IMG_8362The local court, where disputes are often resolved using customary and local laws

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Please watch the above TEDx Talk by Alok Vaid-Menon. Then digest. And share. He provides some much needed reminders to reconsider how we view success in this world, and what it truly will take to contribute to social justice and social change. Some of my favorite quotes:

Should you desire to be successful you will not actually bring human rights for all, eliminate poverty, end nuclear war, or fix Congress. If you go in with this mindset chances are you will be defeated like all the generations before us.

The key to changing the world is to fail to live up to its expectations.

Success has never really been about fixing problems; it’s been about perpetuating them. The pomp and circumstance around success masks over the incredible violence it takes to accomplish.

Success is about self-promotion, not putting change into motion.

What is the point of a thesis written in a language inaccessible by the very people it is about? What is the point of a researcher who knows the name of theorists but not the names of her own neighbors? Who is invited to present a paper on a movement and who must die for it?

Please watch. And thanks to Alok for this honest and humbling talk on what’s important — and that if we want to truly make social change and social justice, we have to bond together and let go of traditional ideas of success.

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Village life is slow, languid, and yet can involve backbreaking labor. Most villagers work in farming, selling/trading goods, or mining – Sierra Leone is known for producing gold and diamonds. As I pass by the river, I see families washing clothes, bathing – and sifting sand for gold. I ask a woman if she’s found anything; she shows me her mug and I manage to spot several bright specks of gold. I wonder how long she spent in the river, risking getting parasites and diseases, to find those specks, and how much they are worth.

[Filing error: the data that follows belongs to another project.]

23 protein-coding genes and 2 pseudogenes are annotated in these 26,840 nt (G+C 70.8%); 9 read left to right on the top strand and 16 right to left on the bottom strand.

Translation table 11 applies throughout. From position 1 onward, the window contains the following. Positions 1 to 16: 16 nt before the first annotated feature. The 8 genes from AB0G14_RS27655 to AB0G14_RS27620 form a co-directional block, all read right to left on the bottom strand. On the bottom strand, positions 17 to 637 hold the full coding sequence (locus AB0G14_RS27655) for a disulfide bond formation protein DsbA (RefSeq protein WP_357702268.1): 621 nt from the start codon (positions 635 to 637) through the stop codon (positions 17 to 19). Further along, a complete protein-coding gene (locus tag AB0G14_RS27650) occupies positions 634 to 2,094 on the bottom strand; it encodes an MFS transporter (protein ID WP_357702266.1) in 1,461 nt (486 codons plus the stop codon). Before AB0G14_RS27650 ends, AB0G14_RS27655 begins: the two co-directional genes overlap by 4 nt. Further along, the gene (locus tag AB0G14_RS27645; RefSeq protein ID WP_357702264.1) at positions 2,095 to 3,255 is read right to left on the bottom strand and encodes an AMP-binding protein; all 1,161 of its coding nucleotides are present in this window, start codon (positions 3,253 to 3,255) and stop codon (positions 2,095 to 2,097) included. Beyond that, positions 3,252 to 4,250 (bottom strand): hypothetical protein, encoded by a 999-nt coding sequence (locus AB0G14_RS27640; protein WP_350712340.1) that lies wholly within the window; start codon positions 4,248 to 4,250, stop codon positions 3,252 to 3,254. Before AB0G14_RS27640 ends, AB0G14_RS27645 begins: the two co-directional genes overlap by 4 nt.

With much of the country lacking electricity, the village is plunged into darkness every evening at about 7:30 pm. In my town, people retire to their homes or spend time in the “junction.” The junction, a crossroads at the point of the road to Bo, Sierra Leone’s second city, is the place to be. At all hours, the junction is filled with people and small shops selling fried doughnuts, bread, packets of clean water to drink, sweet and cold yogurt in different flavours, groundnut sauce, kola nuts, and gari (a couscous-like dish). Okada [motorcycle] drivers constantly pass by, and some wait around at the junction to recruit potential passengers to Bo for 4,000 Leones (5,000 Leones for the ‘white’ people). In the night, the junction is lively. All the roadside shops light up candles, giving the town a ethereal, almost beautiful, glow.  People mill around, chatting, buying supplies for the next day’s meal. Okada drivers have mostly finished their work for the day, so they head to the Bike Riders’ Association to relax (really, this is another roadside shack). Films play and you can watch for 500 Leones, and dance music is blasting from one stall or the other. Down the street, one of the local chiefs powers up his generator, blasts 90s American music, and drinks palm wine with his friends.

Life is slow, but this is not necessarily a positive thing. In this town, close enough to the more hectic and exciting pace of Bo city, youth are frustrated and tantalized by the opportunities. “We sit around all day, we sleep as much as we want, because we don’t have a job like you,” they tell me. “We don’t have anything to do all day, we don’t have enough work. We want to study further – maybe nursing – but we need money first.”